7 PM This Bright Light of Ours – Author Book signing event   http://www.elliottbaybook.com/

January 14, 2015: Open Windows School, Bellevue WA – MLK student assembly speaker

January 15, 2015: MLK Seattle Celebration 33rd Anniversary, King County, Seattle WA

The Voting Rights Fight, Keynote speaker for community celebration honoring Martin Luther King Jr. Holiday. For more information:http://www.mlkseattle.org/

January 22, 2015: YWCA Monterey County

This Bright Light of Ours: Presentation, reading and book signing.  Details forthcoming.

January 28, 2015: Martin Luther King Jr. Research and Education Institute, Stanford University

This Bright Light of Ours: Presentation, reading and book signing Details forthcoming.

Temple Beth El Book Launch Celebration

Temple Beth El Book Launch Celebration

Praise for Maria Gitin Presentations

Thank you! thank you! Thank you! Your contribution to the “Voice of Conscience: Civil Rights, Post-Civil Rights and the Future Freedom Struggle” was the highlight. You are a remarkable friend and colleague. As Director of the Program in African American and Diaspora Studies at Vanderbilt and on behalf of the program committee we thank you. – Victor D Anderson, Vanderbilt University

I learned a good bit from your presentation. I referenced you in the final chapter of” A Child Shall Lead Them.” Your book will be a valuable resource, and will be one I will want to use in my King course. – Rufus Burrow Indiana Professor of Christian Thought and Theological Ethics, Christian Theological Seminary

Maria’s passion, compassion, and love for the people of Wilcox County shines through in her lecture. I count it a privilege to meet someone who is so genuine and is part of living history.DeeAnn, student University of South Alabama

George Ow Jr to Introduce Maria Gitin at Bookshop Santa Cruz

Community Leader and diversity champion George Ow Jr. will introduce Maria Gitin’s reading and book signing event at Bookshop Santa Cruz
Monday August 11th 7:30 PM
Free and open to All

Read More about the Book: http://www.santacruzsentinel.com/news/ci_26286254/local-writer-maria-gitin-looks-back-at-civil

Daniel Dodge Sr, Maria Gitin, Felipe Hernandez, Mavel Arujo and George Ow Jr NAACP Banquet 2014

Daniel Dodge Sr, Maria Gitin, Felipe Hernandez, Mavel Arujo and George Ow Jr NAACP Banquet 2014

Bookshop SC event flyer

Why we must vote

By Maria Gitin

Special to the Sentinel Published Sunday July 20, 2014

Link: http://www.santacruzsentinel.com/Opinion/ci_26180697/Maria-Gitin:-Why-we-must-vote

Aug. 6 is the 49th anniversary of the 1965 Voting Rights Act. This landmark federal legislation prohibits racial discrimination in voting and led to removal of other barriers to voting that benefit people with disabilities, citizens with language differences and those whose work schedule requires weekend voting.

The act passed only after decades of civil rights activism. Well-known tragedies on the road to enfranchisement include the murder of four little girls in a Birmingham church, the assassination of three voting-rights activists during Mississippi Freedom Summer, and the “Bloody Sunday” attack on peaceful marchers crossing the Edmund Pettus Bridge in Selma, Alabama.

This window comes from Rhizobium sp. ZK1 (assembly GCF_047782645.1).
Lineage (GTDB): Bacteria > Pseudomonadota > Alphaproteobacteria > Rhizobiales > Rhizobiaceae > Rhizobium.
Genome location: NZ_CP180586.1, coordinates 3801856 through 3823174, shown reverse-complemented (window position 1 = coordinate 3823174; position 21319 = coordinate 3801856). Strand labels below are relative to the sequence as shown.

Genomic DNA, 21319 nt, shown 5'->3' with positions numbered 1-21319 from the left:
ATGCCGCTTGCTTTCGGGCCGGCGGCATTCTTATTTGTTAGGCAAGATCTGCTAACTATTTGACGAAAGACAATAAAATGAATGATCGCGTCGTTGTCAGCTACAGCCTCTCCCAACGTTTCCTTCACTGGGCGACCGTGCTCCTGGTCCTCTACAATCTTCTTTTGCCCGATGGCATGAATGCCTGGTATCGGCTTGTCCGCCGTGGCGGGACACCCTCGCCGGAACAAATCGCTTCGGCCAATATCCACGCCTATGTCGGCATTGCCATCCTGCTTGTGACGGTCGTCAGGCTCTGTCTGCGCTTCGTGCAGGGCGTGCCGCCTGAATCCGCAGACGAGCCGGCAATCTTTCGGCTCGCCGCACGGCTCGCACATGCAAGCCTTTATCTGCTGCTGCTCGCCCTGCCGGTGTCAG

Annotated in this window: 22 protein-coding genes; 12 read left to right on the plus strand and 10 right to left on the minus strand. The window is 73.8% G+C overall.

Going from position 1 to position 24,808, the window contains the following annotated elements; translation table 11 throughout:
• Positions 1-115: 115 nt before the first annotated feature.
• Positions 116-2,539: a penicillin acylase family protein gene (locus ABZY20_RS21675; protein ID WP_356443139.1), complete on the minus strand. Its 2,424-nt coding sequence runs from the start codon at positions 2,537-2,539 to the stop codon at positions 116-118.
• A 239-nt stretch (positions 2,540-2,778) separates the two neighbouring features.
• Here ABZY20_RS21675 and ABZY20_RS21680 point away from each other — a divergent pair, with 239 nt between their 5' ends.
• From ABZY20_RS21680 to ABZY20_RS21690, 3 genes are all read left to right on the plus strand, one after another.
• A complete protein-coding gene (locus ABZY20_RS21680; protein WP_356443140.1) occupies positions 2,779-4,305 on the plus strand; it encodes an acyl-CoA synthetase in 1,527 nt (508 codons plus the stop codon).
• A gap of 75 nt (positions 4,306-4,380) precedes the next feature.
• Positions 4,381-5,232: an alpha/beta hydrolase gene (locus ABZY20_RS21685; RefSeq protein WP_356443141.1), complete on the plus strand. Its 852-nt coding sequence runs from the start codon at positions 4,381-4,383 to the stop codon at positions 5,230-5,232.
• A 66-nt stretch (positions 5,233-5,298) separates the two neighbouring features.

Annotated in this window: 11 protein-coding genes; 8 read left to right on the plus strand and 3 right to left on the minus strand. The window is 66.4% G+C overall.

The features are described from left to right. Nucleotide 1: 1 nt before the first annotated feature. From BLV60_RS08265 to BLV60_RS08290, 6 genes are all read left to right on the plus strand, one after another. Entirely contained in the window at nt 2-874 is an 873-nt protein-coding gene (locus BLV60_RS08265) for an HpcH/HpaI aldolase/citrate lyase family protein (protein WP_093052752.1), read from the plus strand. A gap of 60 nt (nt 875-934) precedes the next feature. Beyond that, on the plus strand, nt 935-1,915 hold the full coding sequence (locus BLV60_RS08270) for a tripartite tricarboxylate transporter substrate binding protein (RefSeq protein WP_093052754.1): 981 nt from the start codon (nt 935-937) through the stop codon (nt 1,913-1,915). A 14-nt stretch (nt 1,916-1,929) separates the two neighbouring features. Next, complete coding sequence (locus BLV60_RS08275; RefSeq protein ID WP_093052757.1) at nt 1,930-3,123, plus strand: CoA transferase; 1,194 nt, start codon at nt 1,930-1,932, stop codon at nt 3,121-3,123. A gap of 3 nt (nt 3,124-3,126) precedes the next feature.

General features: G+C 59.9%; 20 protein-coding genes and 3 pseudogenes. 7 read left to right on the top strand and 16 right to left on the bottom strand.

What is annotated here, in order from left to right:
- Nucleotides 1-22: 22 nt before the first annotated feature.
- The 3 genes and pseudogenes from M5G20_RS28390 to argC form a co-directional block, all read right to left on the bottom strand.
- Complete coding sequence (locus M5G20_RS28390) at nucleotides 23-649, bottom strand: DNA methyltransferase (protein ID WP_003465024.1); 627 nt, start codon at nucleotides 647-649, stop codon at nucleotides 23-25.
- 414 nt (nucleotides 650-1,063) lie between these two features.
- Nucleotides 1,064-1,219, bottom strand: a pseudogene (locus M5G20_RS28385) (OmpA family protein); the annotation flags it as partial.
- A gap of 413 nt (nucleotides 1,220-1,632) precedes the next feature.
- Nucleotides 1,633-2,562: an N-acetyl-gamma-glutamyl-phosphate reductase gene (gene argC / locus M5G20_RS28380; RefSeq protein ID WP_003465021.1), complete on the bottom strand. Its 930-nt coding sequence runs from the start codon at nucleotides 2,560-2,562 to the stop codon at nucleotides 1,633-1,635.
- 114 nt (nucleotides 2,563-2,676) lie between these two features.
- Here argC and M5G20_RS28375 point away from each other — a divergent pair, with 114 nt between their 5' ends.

These are the stories that most of us know, but for over a decade tens of thousands of African-American grassroots activists like Mrs. Rosetta Angion organized in obscurity. While working on voter registration project in 1965, I met Mrs. Angion, mother of 16 children in the rural community of Coy, Alabama, who somehow found time to participate in voting rights demonstrations. She told me that John Lewis, now a Georgia congressman and then leader of the Student Nonviolent Coordinating Committee, explained, “You were not a real citizen unless you could vote.” Her commitment was so strong that she allowed two of her young daughters to march on Bloody Sunday.

Mrs Rosetta Angion at home where we picked up canvassing lists and potential voters in Summer 2965

Mrs Rosetta Angion at home where we picked up canvassing lists and potential voters in Summer 2965

Following a presentation at Cabrillo College last year, a student asked me why he should register to vote. “After all, doesn’t voting just support the status quo?” Apparently, many agree with this discouraging view. Although better than the state average, only 34.8 percent of Santa Cruz County registered voters cast ballots in the recent primary election. Nationally, only 23 percent voted in the 2012 presidential election.

Why should we vote? There is a saying that bad officials are elected by good people who don’t vote. Low voter turnout results in a small fraction of voters electing officials who make decisions that affect all of us.

Mary Ann Angion Robinson shows me where she was attacked on March 7, 1965

Mary Ann Angion Robinson shows me where she was attacked on March 7, 1965

Thousands of courageous people like Mrs. Angion and her daughters risked their lives for your right to vote. To honor their legacy and to make your voice heard, please register now and vote in November. Visit Santa Cruz County’s elections website at www.votescount.com.

Maria Gitin will read from her book, “This Bright Light of Ours: Stories from the Voting Rights Fight,” at Bookshop Santa Cruz at 7:30 p.m. Aug. 11.